Even if you didn’t see last weekend’s episode of Saturday night live, you probably still saw it. You might already know what I’m talking about: Timothée Chalamet and other similarly dressed cast members, shaking their butts. in tiny red underwear. He was, the sketch says, “an Australian YouTube twink turned indie pop star and model turned HBO actor, Troye Sivan, played by an American actor who can’t do an Australian accent.” Chalamet and his cohort were the Troye Sivan Sleep Demons and they had been chasing straight women everywhere. It was a fun bit and, ironically, the least nightmarish Sivan impression to come out this week.
On Thursday, Google DeepMind Lyria announced., which it calls its “most advanced AI music generation model to date” and a couple of “experiments” for music creation. One is a set of artificial intelligence tools that allow people to, for example, hum a melody and turn it into a guitar riff, or transform a keyboard solo into a chorus. The other is called Dream Track and allows users to create 30-second YouTube shorts using AI-generated voices and musical styles from artists like T-Pain, Sia, Demi Lovato and, yes, Sivan, almost instantly. All one has to do is write a theme and choose an artist from a carousel, and the tool writes the lyrics, produces the backing track, and sings the song in the style of the selected musician. It’s wild.
My panic about this is not the fear that a million fake Troy Sivans will haunt my dreams; is that the most creative work shouldn’t be so easy, it’s ought be difficult. Borrow from Your own leagueJimmy Dugan says, “It’s supposed to be hard. If it weren’t like that, everyone would do it. The difficult thing is what makes it great.” Yes, asking a machine to make a Charli XCX-style fishing song is fun (or at least funhe), but Charli hoisted sign During the Hollywood writers’ strike, “ChatGPT has no childhood trauma.”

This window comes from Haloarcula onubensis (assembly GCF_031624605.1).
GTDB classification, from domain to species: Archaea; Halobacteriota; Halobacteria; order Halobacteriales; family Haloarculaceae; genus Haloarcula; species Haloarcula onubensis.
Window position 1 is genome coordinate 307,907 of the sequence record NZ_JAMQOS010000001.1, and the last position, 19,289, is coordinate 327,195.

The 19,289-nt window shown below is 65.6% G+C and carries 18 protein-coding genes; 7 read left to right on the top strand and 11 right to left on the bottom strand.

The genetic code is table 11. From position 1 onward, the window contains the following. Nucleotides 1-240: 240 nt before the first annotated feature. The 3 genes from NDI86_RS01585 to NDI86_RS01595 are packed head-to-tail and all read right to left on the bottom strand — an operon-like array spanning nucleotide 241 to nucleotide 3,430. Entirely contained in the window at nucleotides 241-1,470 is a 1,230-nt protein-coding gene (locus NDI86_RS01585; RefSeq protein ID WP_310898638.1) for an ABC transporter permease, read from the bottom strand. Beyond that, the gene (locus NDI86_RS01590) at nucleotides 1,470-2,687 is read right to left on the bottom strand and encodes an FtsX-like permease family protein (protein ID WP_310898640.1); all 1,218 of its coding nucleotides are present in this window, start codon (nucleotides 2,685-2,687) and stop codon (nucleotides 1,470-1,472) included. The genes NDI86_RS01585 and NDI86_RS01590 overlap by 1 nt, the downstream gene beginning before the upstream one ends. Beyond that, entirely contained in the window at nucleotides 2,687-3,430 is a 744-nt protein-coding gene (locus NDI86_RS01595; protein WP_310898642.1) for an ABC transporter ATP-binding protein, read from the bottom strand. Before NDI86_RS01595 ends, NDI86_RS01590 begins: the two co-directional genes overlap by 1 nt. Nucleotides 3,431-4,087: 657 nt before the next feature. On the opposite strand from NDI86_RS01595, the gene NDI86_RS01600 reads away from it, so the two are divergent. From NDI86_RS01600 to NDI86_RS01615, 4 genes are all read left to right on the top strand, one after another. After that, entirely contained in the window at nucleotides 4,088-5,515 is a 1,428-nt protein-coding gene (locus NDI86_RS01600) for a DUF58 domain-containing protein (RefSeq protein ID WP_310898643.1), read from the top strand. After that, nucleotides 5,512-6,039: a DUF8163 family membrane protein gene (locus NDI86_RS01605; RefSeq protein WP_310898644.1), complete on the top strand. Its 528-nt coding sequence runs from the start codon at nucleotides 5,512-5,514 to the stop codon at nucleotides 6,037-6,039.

It’s not that these tools are useless. More than anything, they’re meant to help cultivate ideas and, for Dream Track, “test new ways for artists to connect with their fans.” It’s about making new experimental sounds for YouTube, rather than the top ones on the Billboard charts. Like lovato, who, along with other artists, allowed DeepMind to use his music for this project, said in a statementAI is revolutionizing the way artists work and “we have to be part of shaping what that future will look like.”
Google’s latest artificial intelligence musical toy arrives at a difficult time. Generative AI creates something of a digital minefield when it comes to copyright, and Google-owned YouTube has been trying to handle both the influx of AI-created music and the fact that it has deals with record labels. to pay when artists work. appears on the platform. A few months ago, when “Heart on My Sleeve,” an AI-generated song by “Drake” and “The Weeknd,” went viral, it was eventually pulled from several streaming services after complaints from the artist label, Universal Music Group.
But even if, say, the administrator of Johnny Cash’s estate does not seek to stop AI-generated versions of “Barbie Girl,” the technology still presents a conundrum for artists: They can work with companies like Google to create AI tools using their music, or create their own tools (like Holly Herndon and Grimes), go back and see if copyright law applies to music created from AI models trained on their work, or do nothing. It’s a question that seemingly every artist is thinking about right now, or at least being asked about.